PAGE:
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US Politics

State of the Black Union: Disappointing
Silence on queers, AIDS, and the role of Black churches.
By Jasmyne A. Cannick

Tavis Smiley

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APRIL 3, 2006. The absence of any substantive conversation about the tactics and issues used to divide and distract black Americans turned this year's State of the Black Union symposium into a deeply disappointing and frustrating event.

Hosted by TV and radio commentator Tavis Smiley and broadcast on C-SPAN, the seventh annual daylong "self-empowerment conference" was held on February 25th at St. Agnes Church in Houston, Texas. Some 8000 people attended.

Going into the 2008 presidential election, black Americans are more divided than ever on issues of political ideology and moral values. Black pulpits continue to be for sale to the highest bidder and black votes are being sold to the Republican Party under the guise of protecting America's moral values.

It is crystal clear that gay marriage is problematic for many black Americans and a definite hindrance to having a united political voice on the issues that matter the most to us.

I've been told that the average black American is not concerned with my civil rights as a lesbian. Well, maybe they should be. In fact, any black that is concerned about the future of blacks in America should be.

We already know that there are huge disparities for blacks in matters of health, education, housing, and income. We will never be able to make any systemic changes in those areas if we've already made up our minds before we get to the polls based on who is or isn't supporting gay civil rights.

So any meaningful exchange about blacks and political power must include the divisive wedges that keep us from attaining that power, starting with the role of today's black church.

The black church directly and indirectly continues to be a powerful influence.

When asked by a radio interviewer whether or not he encouraged political tithing, Reverend Floyd Flake, former U.S. Representative, now pastor of the 10,000 member Allen African Methodist Episcopal Church in Jamaica, Queens, replied yes, but not before your church tithes. That is a very telling sign of the state of the black union.

How can Nation of Islam Leader Louis Farrakhan and the Reverend Al Sharpton be on the same panel as the Hi-Impact Coalition's Bishop Harry Jackson and there be no conversation of wedge issues used to divide blacks?

After pledging last year to fight homophobia in the black community, Sharpton participated in a "faith-based" conference of black churches to address lesbian and gay issues, while Farrakhan at least nominally extended his hand to gays last year during preparations for the Millions More Movement March.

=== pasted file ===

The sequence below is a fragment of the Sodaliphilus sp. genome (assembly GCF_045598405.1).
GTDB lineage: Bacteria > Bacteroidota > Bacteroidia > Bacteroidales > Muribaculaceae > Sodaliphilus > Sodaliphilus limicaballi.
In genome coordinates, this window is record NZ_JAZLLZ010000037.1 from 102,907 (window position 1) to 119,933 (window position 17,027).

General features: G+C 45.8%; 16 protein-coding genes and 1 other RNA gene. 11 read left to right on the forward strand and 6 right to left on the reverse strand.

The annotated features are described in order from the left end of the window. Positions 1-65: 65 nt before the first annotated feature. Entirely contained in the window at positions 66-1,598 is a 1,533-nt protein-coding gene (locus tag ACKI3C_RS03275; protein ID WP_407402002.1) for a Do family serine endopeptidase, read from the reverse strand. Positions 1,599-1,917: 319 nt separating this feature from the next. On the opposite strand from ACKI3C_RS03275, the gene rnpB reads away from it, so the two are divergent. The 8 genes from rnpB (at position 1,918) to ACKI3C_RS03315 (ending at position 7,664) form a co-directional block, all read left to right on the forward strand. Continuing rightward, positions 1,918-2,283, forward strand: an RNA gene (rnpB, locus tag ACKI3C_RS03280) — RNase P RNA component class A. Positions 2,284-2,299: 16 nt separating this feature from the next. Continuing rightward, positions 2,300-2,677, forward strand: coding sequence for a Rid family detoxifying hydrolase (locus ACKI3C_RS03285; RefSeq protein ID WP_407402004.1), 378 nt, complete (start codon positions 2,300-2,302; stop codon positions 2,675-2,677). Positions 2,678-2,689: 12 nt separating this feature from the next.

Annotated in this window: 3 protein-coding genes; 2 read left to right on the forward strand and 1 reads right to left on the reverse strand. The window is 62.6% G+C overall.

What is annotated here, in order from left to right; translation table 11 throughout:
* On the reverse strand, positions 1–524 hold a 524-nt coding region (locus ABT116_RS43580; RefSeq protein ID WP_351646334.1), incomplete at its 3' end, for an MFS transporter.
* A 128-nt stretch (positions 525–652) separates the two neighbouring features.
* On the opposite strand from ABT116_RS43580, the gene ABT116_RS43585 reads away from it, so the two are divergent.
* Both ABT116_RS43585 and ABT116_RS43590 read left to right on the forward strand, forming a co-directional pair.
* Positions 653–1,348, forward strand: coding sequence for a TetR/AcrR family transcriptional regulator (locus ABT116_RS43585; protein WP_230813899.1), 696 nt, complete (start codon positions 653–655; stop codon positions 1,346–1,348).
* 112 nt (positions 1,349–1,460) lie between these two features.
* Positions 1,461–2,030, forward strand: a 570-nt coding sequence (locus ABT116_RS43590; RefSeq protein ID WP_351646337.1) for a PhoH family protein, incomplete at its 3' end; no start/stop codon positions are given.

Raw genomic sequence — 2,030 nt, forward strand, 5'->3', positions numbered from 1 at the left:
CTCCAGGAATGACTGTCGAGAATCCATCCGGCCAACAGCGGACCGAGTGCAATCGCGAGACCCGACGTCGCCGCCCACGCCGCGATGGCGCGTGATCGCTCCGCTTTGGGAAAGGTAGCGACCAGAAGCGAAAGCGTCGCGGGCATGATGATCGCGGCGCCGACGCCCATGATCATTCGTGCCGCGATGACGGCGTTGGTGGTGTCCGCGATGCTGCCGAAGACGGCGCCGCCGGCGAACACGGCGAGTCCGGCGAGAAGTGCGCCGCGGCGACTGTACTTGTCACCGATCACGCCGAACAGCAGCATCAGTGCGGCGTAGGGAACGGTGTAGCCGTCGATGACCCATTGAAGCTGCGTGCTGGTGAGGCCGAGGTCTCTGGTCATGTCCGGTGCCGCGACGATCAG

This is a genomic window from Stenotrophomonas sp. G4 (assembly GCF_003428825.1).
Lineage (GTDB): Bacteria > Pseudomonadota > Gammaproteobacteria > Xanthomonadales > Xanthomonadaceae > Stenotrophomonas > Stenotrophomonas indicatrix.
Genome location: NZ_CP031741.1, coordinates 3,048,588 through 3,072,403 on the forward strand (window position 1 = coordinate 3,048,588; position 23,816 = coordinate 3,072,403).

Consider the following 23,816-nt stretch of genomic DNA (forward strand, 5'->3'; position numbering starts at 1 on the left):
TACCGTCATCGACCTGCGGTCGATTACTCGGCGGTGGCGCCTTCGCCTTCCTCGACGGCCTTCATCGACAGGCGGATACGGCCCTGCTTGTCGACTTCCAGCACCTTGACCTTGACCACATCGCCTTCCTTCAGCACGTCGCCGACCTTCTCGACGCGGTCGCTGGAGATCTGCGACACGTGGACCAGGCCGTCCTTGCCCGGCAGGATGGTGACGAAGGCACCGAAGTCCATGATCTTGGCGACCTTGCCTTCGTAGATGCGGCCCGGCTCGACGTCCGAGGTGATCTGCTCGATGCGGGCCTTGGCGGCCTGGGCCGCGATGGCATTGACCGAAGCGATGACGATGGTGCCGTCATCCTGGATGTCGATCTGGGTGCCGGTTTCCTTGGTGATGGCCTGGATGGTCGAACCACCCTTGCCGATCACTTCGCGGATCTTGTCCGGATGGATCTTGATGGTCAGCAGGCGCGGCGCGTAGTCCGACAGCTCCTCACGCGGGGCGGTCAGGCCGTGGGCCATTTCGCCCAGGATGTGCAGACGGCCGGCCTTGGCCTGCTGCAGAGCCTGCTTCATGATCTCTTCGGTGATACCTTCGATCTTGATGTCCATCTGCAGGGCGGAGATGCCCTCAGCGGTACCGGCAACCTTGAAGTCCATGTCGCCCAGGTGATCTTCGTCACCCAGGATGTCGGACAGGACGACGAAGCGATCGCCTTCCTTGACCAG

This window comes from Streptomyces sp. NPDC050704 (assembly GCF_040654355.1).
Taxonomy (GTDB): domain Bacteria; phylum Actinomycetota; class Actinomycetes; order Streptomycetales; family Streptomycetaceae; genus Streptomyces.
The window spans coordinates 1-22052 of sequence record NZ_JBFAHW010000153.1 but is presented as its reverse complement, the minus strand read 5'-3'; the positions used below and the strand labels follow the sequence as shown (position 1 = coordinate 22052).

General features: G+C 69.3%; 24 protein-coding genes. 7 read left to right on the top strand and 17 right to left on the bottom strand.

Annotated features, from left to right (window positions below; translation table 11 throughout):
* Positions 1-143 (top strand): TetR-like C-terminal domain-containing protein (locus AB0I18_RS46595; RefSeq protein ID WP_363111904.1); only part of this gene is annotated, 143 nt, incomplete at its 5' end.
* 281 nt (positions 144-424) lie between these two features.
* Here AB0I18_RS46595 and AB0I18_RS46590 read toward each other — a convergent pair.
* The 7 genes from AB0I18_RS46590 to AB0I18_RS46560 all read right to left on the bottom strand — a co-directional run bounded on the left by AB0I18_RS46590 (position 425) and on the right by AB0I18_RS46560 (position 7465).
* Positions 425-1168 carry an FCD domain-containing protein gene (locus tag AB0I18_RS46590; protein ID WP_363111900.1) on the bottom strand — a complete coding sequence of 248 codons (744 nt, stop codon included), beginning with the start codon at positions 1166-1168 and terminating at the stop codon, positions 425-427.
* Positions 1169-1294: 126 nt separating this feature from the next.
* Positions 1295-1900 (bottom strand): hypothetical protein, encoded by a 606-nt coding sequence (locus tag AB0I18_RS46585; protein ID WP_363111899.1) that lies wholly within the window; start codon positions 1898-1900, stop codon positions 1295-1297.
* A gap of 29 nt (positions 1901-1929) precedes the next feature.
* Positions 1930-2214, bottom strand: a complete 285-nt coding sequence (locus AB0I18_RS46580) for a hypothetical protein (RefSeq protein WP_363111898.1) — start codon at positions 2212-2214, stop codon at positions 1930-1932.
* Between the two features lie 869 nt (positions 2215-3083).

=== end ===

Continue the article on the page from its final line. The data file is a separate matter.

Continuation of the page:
Bishop Harry Jackson is an ardent supporter of banning marriage for gays and along with white Christian evangelical Lou Sheldon, was instrumental in organizing black pastors around the country to fight to protect the institution of marriage.

Thank God or whomever you believe in for economist Julianne Malveaux and Harvard professor and author Cornel West.

Malveaux was the sole voice of reason as she clearly articulated the frustration that many people have with today's black church and "pimp daddy pastors," even to the disapproval of the audience. West was the only person I heard mention "sexual orientation" in describing some of the disparities that blacks face.

Gays weren't the only ones excluded from this year's Union. There was relatively no mention of the impact of HIV/AIDS on blacks either. A shocking surprise considering that all the wealth and economic justice in the world won't do us any good if we're not alive to enjoy it.

I think it's wonderful that we can get the corporate sponsorship to put on these lavish events. But if we're really trying to make change, we're going to have to be unafraid to have those conversations that ruffle collars.

The courting of black pastors by Republicans using moral values as common ground is problematic if we're trying to build a unified voice and vote for the best policies for blacks. Dancing around this issue doesn't do us any good. It's happening, we know it, and we know who's doing it.

During the multitude of speechifying made during the Black Union, there was a huge emphasis placed on holding both the black and the majority leadership accountable.

However, accountability doesn't begin and end with whoever is in the White House. We are also accountable to each other. As long as we think that the issues of our lesbian sisters and gay brothers aren't our issues, we'll continue to allow ourselves to be divided and conquered.

Not talking about it is bad. Not wanting to talk about it is worse.

Jasmyne Cannick is a member of the National Association of Black Journalists, a founding board member of the National Black Justice Coalition - the black gay civil rights group - and the co- chair of the National Stonewall Democrats Black Caucus.

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